As described above, attaching mirror 462 to accelerometer housing 464 via spring 466 causes mirror 462 to move relative to accelerometer housing 464 in response to external acceleration. In the example shown in FIG. 10, the external acceleration of the accelerometer housing 464 in the + Y-axis direction causes the mirror 462 to move relatively in the −Y-axis direction, and the length of the first optical cavity 468 is shortened. The length of the optical cavity 480 is increased. Therefore, the time for the first optical beam 456 and the first reflected beam 460 to pass through the first optical cavity 468 is shortened, and the second optical beam 474 and the second reflected beam 478 are respectively transmitted to the second optical cavity 468. The time passing through the cavity 480 is longer. Accordingly, the frequency of vibration between the linearly polarized light of the first reflected beam 460, that is, the frequency of the acceleration signals ACCEL 1 and ACCEL 2 generated by the first photodetector 454 is increased. Similarly, the frequency of vibration between the linearly polarized light of the second reflected beam 478, that is, the frequency of the acceleration signals ACCEL 3 and ACCEL 4 generated by the second photodetector 472 is low. Similarly, the external acceleration in the −Y-axis direction of the accelerometer housing 464 causes the mirror 462 to move relatively in the + Y-axis direction. As a result, the frequencies of the acceleration signals ACCEL 1 and ACCEL 2 become low, and the acceleration signal The frequency of ACCEL 3 and ACCEL 4 is increased.

Each increase / decrease amount of the acceleration signals ACCEL 1 and ACCEL 2 and the acceleration signals ACCEL 3 and ACCEL 4 is directly proportional to the magnitude of the external acceleration. Therefore, the frequency change of the acceleration signal ACCEL directly corresponds to the magnitude of the external acceleration. However, regardless of the external acceleration acting on the accelerometer housing 464, the sum of the acceleration signals ACCEL 1 and ACCEL 2 and the acceleration signals ACCEL 3 and ACCEL 4 remains substantially equal. Therefore, the acceleration signal ACCEL 1 and ACCEL 2, the sum of the acceleration signal ACCEL 3 and ACCEL 4 may be implemented as a reference frequency, and the acceleration signal ACCEL 1 and ACCEL 2, the acceleration signal ACCEL 3 and ACCEL 4 The difference can be implemented as the magnitude of the external acceleration relative to their sum.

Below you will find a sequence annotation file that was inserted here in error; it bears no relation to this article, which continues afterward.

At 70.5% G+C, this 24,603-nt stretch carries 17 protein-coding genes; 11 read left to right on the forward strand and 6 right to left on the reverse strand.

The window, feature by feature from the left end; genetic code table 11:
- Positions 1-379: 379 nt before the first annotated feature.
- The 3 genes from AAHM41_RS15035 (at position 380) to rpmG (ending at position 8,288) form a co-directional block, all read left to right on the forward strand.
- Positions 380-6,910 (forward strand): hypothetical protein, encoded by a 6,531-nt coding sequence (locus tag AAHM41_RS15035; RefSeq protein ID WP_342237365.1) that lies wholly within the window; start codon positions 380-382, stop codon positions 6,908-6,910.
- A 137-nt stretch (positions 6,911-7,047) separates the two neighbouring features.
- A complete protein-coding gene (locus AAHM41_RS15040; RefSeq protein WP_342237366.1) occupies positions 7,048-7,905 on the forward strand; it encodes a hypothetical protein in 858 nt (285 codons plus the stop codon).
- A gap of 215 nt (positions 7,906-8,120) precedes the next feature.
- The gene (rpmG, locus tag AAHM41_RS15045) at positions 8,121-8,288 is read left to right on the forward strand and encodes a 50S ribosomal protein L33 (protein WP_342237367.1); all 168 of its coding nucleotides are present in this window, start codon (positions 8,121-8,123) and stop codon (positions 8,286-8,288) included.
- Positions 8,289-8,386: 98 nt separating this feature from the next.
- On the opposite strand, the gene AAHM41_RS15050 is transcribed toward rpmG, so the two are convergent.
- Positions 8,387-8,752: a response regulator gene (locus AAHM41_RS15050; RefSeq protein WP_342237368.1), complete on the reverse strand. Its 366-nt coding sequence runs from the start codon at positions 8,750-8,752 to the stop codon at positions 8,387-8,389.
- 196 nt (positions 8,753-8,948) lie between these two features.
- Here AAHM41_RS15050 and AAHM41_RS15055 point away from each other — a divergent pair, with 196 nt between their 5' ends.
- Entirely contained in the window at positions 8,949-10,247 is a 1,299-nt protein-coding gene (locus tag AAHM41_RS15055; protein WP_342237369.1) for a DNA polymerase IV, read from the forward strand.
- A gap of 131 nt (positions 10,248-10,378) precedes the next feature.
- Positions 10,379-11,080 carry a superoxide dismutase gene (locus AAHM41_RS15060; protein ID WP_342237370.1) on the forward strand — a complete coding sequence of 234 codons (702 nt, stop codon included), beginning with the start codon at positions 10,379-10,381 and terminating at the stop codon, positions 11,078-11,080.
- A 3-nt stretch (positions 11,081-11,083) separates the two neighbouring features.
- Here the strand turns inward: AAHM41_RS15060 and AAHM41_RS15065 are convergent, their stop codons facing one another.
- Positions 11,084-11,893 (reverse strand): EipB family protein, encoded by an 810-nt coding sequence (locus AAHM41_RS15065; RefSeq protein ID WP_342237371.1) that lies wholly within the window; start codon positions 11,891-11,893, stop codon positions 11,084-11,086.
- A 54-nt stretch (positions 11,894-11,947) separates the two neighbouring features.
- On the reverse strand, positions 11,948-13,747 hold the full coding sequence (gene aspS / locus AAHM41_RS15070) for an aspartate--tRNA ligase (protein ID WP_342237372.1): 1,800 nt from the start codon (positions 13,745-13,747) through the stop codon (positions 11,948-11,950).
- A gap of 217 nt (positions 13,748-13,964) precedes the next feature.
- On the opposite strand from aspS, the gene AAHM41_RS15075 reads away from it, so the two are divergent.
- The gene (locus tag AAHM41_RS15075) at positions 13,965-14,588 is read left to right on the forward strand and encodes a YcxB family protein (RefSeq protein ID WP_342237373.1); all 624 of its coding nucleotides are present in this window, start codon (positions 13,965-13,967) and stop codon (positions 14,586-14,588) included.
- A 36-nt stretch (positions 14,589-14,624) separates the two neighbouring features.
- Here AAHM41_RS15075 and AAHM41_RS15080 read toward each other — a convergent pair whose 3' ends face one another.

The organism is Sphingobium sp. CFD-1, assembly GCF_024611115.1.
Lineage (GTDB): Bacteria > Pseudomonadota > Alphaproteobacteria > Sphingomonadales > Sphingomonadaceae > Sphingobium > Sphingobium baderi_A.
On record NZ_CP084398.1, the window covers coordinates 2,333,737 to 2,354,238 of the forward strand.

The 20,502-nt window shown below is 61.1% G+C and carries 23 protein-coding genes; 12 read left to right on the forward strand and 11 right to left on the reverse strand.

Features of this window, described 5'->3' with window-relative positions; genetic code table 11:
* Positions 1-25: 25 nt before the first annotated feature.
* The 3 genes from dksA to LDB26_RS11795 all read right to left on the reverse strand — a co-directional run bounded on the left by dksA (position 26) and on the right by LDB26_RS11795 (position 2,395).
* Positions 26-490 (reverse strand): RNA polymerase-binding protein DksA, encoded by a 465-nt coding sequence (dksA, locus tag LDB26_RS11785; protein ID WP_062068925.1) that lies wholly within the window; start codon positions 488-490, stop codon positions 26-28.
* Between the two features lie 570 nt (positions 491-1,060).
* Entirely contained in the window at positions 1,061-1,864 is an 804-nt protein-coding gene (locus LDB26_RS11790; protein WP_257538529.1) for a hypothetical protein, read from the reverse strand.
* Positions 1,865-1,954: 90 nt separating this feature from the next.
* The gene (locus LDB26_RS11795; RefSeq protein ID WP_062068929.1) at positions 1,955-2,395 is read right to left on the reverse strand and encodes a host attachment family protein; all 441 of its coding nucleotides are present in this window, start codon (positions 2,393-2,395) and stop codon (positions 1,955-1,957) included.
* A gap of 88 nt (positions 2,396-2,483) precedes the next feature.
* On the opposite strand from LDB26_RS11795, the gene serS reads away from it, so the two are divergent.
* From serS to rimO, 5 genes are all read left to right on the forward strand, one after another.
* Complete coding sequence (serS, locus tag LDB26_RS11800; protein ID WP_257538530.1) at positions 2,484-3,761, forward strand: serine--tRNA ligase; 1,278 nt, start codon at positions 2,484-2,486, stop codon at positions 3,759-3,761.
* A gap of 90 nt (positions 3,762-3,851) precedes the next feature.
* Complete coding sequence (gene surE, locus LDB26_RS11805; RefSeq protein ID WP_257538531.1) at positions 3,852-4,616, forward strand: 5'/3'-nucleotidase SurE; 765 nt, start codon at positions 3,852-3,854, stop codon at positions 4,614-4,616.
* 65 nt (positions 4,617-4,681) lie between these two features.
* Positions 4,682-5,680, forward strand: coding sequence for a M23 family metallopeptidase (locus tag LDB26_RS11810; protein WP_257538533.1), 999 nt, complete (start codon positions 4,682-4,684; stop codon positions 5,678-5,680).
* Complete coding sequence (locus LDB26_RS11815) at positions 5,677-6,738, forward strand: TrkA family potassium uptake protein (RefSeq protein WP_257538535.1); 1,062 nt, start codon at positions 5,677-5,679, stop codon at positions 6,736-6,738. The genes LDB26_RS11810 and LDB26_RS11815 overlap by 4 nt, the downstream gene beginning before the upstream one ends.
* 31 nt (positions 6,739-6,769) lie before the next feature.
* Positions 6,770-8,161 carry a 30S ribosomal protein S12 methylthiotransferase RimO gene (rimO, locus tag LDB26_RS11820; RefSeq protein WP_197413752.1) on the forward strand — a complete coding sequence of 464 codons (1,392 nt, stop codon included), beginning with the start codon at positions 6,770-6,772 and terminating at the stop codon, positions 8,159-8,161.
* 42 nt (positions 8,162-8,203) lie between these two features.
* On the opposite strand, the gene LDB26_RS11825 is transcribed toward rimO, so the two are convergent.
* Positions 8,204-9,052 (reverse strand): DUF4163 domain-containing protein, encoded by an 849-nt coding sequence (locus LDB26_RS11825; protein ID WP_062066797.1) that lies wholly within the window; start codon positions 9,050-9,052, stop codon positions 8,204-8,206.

Since the sum of the acceleration signals ACCEL 1 and ACCEL 2 and the acceleration signals ACCEL 3 and ACCEL 4 remains substantially equal and can be implemented as a reference frequency, the optical acceleration sensing system 450 is externally independent of temperature changes. It can be implemented to calculate acceleration. In particular, since the temperature change affects the characteristics of the optical acceleration detection system 450, the frequency change corresponding to the acceleration signals ACCEL 1 and ACCEL 2 and the acceleration signals ACCEL 3 and ACCEL 4 is the acceleration signal ACCEL 1 and ACCEL. 2 is substantially canceled based on a change corresponding to the sum of the acceleration signals ACCEL 3 and ACCEL 4 . Furthermore, the temperature that affects the optical cavity 468 in a different manner than the optical cavity 480 because the sum of the acceleration signals ACCEL 1 and ACCEL 2 and the acceleration signals ACCEL 3 and ACCEL 4 are affected in a similar manner. Changes are almost offset. Furthermore, the scale factor of the measured frequency difference per unit acceleration remains approximately linear as long as the mirror 462 is approximately linearly displaced as a function of external acceleration due to the spring constant of the spring 466. Thus, the acceleration processor 14 can calculate the external acceleration almost independent of temperature and without using an additional frequency reference to generate the predetermined reference frequency F_REF.

  FIG. 11 shows an example of a three-axis optical accelerometer system 500. The triaxial acceleration system 500 can be implemented in any of a variety of applications such as a navigation and / or guidance system. Thus, the triaxial acceleration system 500 can be configured to calculate external accelerations that act on the triaxial accelerometer system 500 in three orthogonal axes in a Cartesian coordinate space.